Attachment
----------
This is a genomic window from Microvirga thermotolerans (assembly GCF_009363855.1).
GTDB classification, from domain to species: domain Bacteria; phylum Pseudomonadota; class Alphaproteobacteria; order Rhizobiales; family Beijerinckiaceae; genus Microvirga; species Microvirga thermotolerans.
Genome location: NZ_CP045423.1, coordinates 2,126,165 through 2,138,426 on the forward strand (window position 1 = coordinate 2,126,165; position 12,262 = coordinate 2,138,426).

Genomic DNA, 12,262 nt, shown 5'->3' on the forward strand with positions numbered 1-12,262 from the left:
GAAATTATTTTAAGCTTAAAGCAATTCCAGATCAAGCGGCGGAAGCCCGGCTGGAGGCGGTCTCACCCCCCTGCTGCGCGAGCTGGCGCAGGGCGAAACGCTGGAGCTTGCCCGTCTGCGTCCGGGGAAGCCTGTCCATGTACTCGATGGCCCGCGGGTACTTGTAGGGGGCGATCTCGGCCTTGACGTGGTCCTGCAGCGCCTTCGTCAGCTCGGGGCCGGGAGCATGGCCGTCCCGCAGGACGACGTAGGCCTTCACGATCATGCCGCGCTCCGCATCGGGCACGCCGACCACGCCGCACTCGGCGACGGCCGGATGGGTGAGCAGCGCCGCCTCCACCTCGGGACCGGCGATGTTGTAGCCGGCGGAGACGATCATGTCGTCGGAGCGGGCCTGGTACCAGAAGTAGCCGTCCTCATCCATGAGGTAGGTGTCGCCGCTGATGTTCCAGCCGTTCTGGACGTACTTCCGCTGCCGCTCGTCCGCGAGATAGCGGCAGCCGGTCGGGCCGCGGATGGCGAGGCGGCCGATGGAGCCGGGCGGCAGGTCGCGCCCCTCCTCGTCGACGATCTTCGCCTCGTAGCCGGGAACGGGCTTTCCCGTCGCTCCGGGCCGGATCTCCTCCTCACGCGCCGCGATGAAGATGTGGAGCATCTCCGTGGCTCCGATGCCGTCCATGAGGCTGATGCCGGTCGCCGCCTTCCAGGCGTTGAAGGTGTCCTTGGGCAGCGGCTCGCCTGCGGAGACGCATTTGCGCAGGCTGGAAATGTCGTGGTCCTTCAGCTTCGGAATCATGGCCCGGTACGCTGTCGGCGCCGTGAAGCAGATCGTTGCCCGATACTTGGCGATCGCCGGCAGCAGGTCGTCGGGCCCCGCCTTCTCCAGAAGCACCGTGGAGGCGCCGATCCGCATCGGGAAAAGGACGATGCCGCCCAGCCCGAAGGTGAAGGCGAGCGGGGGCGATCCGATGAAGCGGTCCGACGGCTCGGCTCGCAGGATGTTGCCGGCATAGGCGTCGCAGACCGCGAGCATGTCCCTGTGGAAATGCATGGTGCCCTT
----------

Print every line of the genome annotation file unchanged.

This is a genomic window from Microvirga thermotolerans (assembly GCF_009363855.1).
GTDB classification, from domain to species: domain Bacteria; phylum Pseudomonadota; class Alphaproteobacteria; order Rhizobiales; family Beijerinckiaceae; genus Microvirga; species Microvirga thermotolerans.
Genome location: NZ_CP045423.1, coordinates 2,126,165 through 2,138,426 on the forward strand (window position 1 = coordinate 2,126,165; position 12,262 = coordinate 2,138,426).

Genomic DNA, 12,262 nt, shown 5'->3' on the forward strand with positions numbered 1-12,262 from the left:
GAAATTATTTTAAGCTTAAAGCAATTCCAGATCAAGCGGCGGAAGCCCGGCTGGAGGCGGTCTCACCCCCCTGCTGCGCGAGCTGGCGCAGGGCGAAACGCTGGAGCTTGCCCGTCTGCGTCCGGGGAAGCCTGTCCATGTACTCGATGGCCCGCGGGTACTTGTAGGGGGCGATCTCGGCCTTGACGTGGTCCTGCAGCGCCTTCGTCAGCTCGGGGCCGGGAGCATGGCCGTCCCGCAGGACGACGTAGGCCTTCACGATCATGCCGCGCTCCGCATCGGGCACGCCGACCACGCCGCACTCGGCGACGGCCGGATGGGTGAGCAGCGCCGCCTCCACCTCGGGACCGGCGATGTTGTAGCCGGCGGAGACGATCATGTCGTCGGAGCGGGCCTGGTACCAGAAGTAGCCGTCCTCATCCATGAGGTAGGTGTCGCCGCTGATGTTCCAGCCGTTCTGGACGTACTTCCGCTGCCGCTCGTCCGCGAGATAGCGGCAGCCGGTCGGGCCGCGGATGGCGAGGCGGCCGATGGAGCCGGGCGGCAGGTCGCGCCCCTCCTCGTCGACGATCTTCGCCTCGTAGCCGGGAACGGGCTTTCCCGTCGCTCCGGGCCGGATCTCCTCCTCACGCGCCGCGATGAAGATGTGGAGCATCTCCGTGGCTCCGATGCCGTCCATGAGGCTGATGCCGGTCGCCGCCTTCCAGGCGTTGAAGGTGTCCTTGGGCAGCGGCTCGCCTGCGGAGACGCATTTGCGCAGGCTGGAAATGTCGTGGTCCTTCAGCTTCGGAATCATGGCCCGGTACGCTGTCGGCGCCGTGAAGCAGATCGTTGCCCGATACTTGGCGATCGCCGGCAGCAGGTCGTCGGGCCCCGCCTTCTCCAGAAGCACCGTGGAGGCGCCGATCCGCATCGGGAAAAGGACGATGCCGCCCAGCCCGAAGGTGAAGGCGAGCGGGGGCGATCCGATGAAGCGGTCCGACGGCTCGGCTCGCAGGATGTTGCCGGCATAGGCGTCGCAGACCGCGAGCATGTCCCTGTGGAAATGCATGGTGCCCTT